There are 3 absolutely prohibited movements / positions during the recovery. 1. bending more than 90 degrees, upper body to thigh. 2. raising the thigh within 90 degrees of the upper body. 3. crossing the affected (right, in my case) leg over the other and/or rotating the toe of that foot inward.

I tried, the night before surgery, but could find absolutely no way to get into, or exit my car without violating at least one, if not all of these restrictions.

So, I'm stuck .... and mourning. I ride shotgun in my wife's Landcruiser, where I can slide out like a kid at a water park. I will have to ask my son-in-law to drive my car occasionally. My wife is afraid to accept the responsibility. My daughter forfeited all chance with an incident in my 928 over 20 years ago .... which will remain untold at this time.

Seems like a golden opportunity to give your daughter another chance. Might turn a difficult situation (your surgery and recovery) into an unexpected positive.

Regards, 1schoir.

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Good luck. I know not being able to drive the p-car is hard. I'm coming off ACL surgery, and I was going nuts after not being able to drive my baby for 1 1/2 weeks. I'm now 10 days out and although getting in and out is hard driving is pretty comfortable if I put my seat back far enough. hang in there.

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Well, after 4 years and 40k miles with my 2000 Cab, I've finally found something to complain about.

I had an procedure known as "hip resurfacing" performed this week. The pre-op info included the fact that most can drive within 2 - 3 weeks. It also, however, included a great deal of warning regarding the possibility of a dislocation during the several month time to total recovery. High on the "don't" list was: "drive a car with low seating".......

.......So, I'm stuck .... and mourning. I ride shotgun in my wife's Landcruiser, where I can slide out like a kid at a water park. I will have to ask my son-in-law to drive my car occasionally. My wife is afraid to accept the responsibility. My daughter forfeited all chance with an incident in my 928 over 20 years ago .... which will remain untold at this time.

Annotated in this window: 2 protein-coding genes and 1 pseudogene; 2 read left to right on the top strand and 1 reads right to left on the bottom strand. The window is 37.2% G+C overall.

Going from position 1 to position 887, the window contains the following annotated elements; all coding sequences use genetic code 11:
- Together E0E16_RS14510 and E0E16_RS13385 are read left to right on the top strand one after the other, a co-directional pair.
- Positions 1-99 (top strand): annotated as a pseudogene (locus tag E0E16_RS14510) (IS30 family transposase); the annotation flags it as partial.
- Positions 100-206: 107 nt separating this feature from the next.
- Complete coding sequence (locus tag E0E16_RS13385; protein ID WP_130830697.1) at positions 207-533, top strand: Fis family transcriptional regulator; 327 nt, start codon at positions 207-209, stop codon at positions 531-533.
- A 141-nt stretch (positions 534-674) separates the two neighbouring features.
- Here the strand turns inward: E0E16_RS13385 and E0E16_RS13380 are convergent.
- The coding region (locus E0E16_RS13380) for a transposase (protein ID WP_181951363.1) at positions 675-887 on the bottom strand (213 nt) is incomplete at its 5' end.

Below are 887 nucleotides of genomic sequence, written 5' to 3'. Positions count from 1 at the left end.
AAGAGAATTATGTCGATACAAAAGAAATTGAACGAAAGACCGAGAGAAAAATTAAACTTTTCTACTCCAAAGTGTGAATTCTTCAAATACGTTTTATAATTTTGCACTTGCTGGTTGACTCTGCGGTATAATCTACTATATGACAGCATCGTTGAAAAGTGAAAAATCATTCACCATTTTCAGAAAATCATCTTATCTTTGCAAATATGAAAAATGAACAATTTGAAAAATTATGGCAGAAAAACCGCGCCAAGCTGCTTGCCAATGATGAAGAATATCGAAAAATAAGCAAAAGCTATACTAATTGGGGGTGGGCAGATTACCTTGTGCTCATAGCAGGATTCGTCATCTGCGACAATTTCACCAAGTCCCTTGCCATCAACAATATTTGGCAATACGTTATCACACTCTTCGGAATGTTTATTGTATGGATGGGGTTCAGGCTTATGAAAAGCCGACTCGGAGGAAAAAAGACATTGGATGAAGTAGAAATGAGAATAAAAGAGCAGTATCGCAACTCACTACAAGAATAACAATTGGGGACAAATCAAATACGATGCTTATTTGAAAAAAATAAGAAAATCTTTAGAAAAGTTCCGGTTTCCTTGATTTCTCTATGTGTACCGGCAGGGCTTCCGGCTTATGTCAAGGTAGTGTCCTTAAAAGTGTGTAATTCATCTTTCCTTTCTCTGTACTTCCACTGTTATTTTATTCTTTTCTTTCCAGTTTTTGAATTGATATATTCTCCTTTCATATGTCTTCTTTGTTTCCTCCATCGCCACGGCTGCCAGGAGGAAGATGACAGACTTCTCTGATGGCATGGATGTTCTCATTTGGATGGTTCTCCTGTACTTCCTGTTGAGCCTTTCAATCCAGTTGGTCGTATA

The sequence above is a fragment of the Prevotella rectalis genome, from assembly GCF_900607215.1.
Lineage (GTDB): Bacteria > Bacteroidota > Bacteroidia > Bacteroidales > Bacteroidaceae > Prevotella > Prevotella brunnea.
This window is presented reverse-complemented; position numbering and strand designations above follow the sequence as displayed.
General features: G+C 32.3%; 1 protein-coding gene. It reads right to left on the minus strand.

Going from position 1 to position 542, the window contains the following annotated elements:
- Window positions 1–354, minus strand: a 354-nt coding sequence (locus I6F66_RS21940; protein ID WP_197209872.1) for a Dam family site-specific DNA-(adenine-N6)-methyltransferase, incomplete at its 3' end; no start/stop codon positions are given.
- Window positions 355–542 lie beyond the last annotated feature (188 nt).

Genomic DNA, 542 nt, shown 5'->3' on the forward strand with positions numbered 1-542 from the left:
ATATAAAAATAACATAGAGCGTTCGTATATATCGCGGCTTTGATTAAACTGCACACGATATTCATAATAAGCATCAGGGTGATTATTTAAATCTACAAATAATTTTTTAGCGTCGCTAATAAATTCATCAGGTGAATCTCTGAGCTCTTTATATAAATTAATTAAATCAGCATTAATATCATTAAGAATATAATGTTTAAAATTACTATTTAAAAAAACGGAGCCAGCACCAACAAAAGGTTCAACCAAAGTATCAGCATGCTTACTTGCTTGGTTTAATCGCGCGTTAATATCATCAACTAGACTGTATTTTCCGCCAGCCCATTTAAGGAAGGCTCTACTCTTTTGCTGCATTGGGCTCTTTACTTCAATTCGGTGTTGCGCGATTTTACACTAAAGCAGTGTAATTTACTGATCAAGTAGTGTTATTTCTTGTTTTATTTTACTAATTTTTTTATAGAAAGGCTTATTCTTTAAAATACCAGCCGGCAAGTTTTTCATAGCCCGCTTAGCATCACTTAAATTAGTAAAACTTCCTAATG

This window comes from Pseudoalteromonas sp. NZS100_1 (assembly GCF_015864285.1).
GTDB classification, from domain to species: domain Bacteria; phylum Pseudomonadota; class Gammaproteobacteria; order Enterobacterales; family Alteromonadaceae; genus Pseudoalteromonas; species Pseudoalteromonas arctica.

Sorry to hear about your surgery Kim. At least I have a perspective now what will happen to me after another 17 on the job :rolleyes:

Anyway, I hope you get well much sooner than your son-in-law must hope you will :P

Regards,

Thorsten

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At least I have a perspective now what will happen to me after another 17 on the job :rolleyes:

Anyway, I hope you get well much sooner than your son-in-law must hope you will :P

Regards,

Thorsten

Thanks, Thorsten.

Just to be clear, this was not related to all those years in the cockpit. It was, ironically, the result of choosing running as my exercise to stay healthy over a 30 year period .... which did not combine well with arthritic hips over the long run.

On the other hand, running provided me with some beautiful memories of your country, especially around Munich & Stuttgart.

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My daughter forfeited all chance with an incident in my 928 over 20 years ago .... which will remain untold at this time.